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How does an ecological cost of a protective mutualism affect the evolution of flower phenotype?

Grant number: 22/07763-9
Support Opportunities:Scholarships abroad - Research Internship - Doctorate
Effective date (Start): December 01, 2022
Effective date (End): September 29, 2023
Field of knowledge:Biological Sciences - Ecology - Theoretical Ecology
Principal Investigator:Laura Carolina Leal de Sousa
Grantee:Amanda Vieira da Silva
Supervisor: Marjorie Weber
Host Institution: Instituto de Ciências Ambientais, Químicas e Farmacêuticas (ICAQF). Universidade Federal de São Paulo (UNIFESP). Campus Diadema. Diadema , SP, Brazil
Research place: University of Michigan, United States  
Associated to the scholarship:20/11171-4 - The cost of partnership between plants and floral visitors: factors that regulate exploitation in pollination systems, BP.DR

Abstract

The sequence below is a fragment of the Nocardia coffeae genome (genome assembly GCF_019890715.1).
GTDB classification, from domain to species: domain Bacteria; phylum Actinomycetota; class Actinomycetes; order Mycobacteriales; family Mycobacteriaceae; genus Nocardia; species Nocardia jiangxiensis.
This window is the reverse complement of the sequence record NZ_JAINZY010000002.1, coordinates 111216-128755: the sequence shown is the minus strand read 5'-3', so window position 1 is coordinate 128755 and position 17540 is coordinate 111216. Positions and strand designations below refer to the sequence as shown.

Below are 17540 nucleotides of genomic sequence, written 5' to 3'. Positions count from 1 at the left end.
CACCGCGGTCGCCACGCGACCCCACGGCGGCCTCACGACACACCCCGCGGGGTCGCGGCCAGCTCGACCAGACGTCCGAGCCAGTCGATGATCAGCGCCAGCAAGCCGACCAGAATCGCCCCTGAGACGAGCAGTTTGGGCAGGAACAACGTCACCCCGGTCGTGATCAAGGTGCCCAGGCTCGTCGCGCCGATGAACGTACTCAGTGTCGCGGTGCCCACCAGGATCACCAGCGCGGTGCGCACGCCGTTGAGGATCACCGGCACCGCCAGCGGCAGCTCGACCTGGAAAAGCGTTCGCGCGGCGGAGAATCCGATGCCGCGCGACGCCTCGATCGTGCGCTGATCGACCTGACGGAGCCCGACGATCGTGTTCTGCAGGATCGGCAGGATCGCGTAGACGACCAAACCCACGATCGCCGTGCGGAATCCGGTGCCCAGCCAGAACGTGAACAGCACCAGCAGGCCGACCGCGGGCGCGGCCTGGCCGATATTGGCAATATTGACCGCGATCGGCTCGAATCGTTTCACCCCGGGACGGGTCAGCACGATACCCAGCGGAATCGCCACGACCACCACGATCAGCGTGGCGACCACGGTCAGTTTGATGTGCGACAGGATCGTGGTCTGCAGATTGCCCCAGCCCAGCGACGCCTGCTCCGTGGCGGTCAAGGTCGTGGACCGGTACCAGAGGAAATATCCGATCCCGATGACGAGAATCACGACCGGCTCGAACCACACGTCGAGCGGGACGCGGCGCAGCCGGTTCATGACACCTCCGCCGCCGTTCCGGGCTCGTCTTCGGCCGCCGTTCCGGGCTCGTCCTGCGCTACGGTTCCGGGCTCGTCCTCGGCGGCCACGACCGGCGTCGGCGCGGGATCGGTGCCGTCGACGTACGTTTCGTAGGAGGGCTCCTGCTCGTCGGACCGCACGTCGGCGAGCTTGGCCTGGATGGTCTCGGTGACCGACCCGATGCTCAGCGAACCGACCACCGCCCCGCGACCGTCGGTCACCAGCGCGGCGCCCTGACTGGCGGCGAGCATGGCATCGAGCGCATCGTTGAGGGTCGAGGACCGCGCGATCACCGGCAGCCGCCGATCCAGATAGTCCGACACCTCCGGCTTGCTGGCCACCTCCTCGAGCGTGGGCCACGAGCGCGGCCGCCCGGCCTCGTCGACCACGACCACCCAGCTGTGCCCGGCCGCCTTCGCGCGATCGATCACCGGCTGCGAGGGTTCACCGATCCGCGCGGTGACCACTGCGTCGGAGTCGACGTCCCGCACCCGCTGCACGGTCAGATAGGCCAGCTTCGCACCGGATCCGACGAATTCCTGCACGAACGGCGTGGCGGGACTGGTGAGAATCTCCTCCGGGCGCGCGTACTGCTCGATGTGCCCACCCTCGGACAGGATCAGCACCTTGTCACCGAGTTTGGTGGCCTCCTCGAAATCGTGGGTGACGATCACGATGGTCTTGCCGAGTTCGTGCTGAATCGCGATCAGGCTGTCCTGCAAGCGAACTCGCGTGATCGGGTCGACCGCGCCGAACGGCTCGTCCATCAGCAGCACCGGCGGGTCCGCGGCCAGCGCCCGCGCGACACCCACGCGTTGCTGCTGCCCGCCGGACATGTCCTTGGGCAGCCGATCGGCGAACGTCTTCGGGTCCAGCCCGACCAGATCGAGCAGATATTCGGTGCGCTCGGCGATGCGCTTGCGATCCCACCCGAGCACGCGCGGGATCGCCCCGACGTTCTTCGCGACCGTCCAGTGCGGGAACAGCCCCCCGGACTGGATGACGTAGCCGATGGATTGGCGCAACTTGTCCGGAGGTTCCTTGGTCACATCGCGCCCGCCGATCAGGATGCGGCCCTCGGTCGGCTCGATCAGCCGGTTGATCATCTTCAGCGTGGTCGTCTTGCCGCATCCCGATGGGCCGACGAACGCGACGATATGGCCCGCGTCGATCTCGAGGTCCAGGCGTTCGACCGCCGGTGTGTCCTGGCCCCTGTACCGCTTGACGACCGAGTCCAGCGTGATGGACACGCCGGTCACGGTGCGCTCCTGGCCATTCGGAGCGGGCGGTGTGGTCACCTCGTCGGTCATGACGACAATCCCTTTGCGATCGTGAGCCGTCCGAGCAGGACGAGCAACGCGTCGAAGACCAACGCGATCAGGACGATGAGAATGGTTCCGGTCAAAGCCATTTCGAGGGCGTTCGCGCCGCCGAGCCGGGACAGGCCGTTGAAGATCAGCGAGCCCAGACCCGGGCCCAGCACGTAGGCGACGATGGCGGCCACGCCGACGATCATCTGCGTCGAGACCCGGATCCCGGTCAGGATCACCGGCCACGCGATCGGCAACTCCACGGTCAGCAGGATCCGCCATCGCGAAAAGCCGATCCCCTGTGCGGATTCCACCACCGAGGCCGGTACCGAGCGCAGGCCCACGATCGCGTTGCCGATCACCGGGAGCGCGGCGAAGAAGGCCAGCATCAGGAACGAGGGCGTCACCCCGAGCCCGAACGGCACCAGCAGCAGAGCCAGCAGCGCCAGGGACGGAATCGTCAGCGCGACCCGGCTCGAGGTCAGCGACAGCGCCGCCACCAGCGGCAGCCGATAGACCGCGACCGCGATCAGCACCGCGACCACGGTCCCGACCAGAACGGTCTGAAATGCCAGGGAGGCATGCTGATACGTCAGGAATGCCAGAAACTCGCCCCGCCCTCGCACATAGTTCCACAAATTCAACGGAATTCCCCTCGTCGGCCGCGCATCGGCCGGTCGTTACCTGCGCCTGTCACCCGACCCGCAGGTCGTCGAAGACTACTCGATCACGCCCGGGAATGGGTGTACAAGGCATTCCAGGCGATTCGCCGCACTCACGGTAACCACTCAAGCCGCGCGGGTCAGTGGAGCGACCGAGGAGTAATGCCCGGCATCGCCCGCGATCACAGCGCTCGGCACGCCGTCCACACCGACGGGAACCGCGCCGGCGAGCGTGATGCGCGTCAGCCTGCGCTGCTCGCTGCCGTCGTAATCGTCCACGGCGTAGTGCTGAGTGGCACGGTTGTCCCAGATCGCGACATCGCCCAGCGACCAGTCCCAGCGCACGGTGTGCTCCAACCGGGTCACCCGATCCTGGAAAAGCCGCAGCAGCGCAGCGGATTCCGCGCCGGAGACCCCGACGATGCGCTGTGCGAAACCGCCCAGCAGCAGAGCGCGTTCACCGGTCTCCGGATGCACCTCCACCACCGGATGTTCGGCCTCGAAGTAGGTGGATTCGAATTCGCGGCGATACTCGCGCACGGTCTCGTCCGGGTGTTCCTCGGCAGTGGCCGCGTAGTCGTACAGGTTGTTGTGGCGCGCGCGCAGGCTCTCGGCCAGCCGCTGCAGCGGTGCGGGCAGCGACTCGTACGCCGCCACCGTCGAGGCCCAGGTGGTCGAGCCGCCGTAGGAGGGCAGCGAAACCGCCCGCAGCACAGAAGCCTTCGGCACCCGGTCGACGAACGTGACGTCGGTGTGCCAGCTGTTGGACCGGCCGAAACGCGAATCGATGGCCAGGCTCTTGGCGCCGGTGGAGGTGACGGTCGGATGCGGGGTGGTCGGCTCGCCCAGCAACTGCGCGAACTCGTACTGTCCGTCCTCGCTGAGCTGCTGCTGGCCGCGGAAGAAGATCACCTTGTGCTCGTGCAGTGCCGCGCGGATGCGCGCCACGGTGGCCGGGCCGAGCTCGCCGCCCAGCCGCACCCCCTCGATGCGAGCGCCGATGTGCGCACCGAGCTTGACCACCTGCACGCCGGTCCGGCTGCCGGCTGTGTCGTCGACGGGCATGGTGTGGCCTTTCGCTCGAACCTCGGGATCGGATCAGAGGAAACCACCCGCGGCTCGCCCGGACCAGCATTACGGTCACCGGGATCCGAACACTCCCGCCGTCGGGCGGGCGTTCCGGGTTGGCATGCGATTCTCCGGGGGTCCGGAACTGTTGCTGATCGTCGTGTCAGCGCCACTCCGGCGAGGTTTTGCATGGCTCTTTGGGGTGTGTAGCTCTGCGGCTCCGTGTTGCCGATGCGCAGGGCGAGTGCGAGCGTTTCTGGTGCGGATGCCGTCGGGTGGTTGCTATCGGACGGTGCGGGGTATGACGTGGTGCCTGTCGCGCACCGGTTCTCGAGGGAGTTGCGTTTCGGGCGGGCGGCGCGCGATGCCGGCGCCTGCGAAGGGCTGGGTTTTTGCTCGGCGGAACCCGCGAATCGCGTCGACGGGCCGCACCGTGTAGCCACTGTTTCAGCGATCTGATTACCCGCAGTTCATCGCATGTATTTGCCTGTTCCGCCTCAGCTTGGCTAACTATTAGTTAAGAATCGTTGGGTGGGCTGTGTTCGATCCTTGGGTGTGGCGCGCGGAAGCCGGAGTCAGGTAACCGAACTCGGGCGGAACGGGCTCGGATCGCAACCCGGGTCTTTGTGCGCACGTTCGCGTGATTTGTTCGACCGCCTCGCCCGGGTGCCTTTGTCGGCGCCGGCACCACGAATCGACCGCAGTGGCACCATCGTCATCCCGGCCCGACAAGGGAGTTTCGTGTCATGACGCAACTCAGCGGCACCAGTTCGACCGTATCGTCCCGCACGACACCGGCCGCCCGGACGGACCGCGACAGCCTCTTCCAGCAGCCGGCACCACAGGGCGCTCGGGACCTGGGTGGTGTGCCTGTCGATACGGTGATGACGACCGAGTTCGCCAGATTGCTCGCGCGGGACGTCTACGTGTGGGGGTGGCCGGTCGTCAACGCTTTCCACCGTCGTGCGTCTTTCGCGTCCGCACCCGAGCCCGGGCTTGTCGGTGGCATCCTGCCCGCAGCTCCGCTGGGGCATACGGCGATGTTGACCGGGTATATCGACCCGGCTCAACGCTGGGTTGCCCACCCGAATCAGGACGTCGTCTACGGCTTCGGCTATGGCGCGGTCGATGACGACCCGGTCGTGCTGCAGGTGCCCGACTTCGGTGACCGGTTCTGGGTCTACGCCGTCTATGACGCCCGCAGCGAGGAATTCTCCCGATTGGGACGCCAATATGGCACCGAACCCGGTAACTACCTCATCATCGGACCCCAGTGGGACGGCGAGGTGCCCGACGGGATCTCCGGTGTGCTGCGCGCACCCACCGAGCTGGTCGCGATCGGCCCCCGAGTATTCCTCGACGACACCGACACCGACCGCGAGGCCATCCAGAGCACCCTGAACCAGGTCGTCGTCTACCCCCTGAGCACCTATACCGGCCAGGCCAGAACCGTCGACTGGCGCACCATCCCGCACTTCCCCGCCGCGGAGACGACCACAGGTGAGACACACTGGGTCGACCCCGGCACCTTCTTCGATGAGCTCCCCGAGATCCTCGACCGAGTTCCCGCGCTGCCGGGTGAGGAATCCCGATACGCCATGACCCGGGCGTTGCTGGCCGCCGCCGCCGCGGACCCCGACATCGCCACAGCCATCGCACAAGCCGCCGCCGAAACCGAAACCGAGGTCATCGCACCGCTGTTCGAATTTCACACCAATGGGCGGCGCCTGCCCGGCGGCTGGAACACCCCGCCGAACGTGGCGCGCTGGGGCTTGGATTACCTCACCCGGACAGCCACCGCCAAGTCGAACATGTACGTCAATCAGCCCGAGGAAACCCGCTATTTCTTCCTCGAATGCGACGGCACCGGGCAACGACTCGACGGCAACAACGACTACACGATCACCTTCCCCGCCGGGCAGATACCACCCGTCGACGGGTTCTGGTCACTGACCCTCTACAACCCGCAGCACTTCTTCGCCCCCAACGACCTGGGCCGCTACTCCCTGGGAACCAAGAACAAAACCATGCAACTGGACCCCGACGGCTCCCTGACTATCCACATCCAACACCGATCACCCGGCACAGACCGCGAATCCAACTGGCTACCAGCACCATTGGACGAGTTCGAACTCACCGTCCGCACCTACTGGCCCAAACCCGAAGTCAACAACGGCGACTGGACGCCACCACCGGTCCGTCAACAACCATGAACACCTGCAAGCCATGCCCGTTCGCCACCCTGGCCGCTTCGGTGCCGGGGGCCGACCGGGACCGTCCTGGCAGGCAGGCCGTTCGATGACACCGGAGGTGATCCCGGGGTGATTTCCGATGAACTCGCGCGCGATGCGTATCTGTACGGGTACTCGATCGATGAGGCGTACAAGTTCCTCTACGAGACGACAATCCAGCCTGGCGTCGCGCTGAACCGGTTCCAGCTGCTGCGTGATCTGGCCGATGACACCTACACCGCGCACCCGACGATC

Individuals interact simultaneously during their life cycle with multiple mutualistic partners that provides different resources or services. Although we have information about the effect of multiple mutualisms on the same individual on local ecological scale, the evolutionary consequences of the co-occurrence of different mutualisms on one lineage has been mostly neglected. This study aims to fill this gap, investigating the macroevolutionary trajectories of plant traits mediating two types of mutualisms simultaneously occurring on plants: protective and pollination mutualism. Plant species bearing extrafloral nectaries (EFN) attract ant partners that reduce plant herbivory damage by repelling or preying on herbivores. However, these ants can also negatively interact with pollinators by repelling or preying on them, decreasing pollination success. The indirect negative interaction between ant bodyguards and pollinators of EFN-bearing plants represents an ecological cost that may lead to marked evolutionary implications for the plant traits mediating both interactions. In a meta-analysis that is part of my thesis, I observed that ants have an overall negative effect on the patterns of flower visitation by bees, but not by other floral visitors. Translating it into an evolutionary perspective, it is reasonable to expect that plants with EFNs that are also pollinated by animals, specially by bees, are selected to develop strategies to reduce this conflict over the evolutionary time (e.g. spatial or temporal segregation between EFNs and flowers). To evaluate these strategies, I will investigate the macroevolutionary trajectory of plant phenotypic traits mediating plant interactions with ant bodyguards and pollinators. For that, I will adopt two different sampling strategies: a broader scale perspective exploring the evolution of EFN and poricidal anthers, a common trait of plants exclusively pollinated by bees, across Angiosperms species, and a narrower scale perspective, exploring the evolution of EFN and floral traits in the bee-pollinated legume genus Chamaecrista (Fabaceae). In the first sampling strategy, I will combine the EFN database compiled by Dr. Marjorie Weber and the poricidal anther dataset compiled by Dr. Mario Vallejo-Marin. I hypothesize that the evolutionary arising and maintenance of extrafloral nectaries on plants is negatively associated with the evolution of poricidal anthers. In the second approach, I will conduct a literature search on floral and EFN traits of Chamaecrista. I hypothesize that the spatial or temporal separation between the protective mutualism and the pollination mutualism will increase across evolutionary time. I will develop this project in collaboration with Dr. Marjorie Weber who is an expert in EFN biology and mutualisms using comparative phylogenetic methods. Additionally, this study is co-advised by Dr. Anselmo Nogueira, PI of a FAPESP JP research grant (process number: 19/19544-7) which this proposal is linked to. Thus, the execution of this project will enable not only the improvement of my theoretical skills as an evolutionary ecologist, but also allow the establishment of a new international partnership that will improve the quality of the products resulting from a FAPESP grant and contribute to the internationalization of Brazilian science. (AU)

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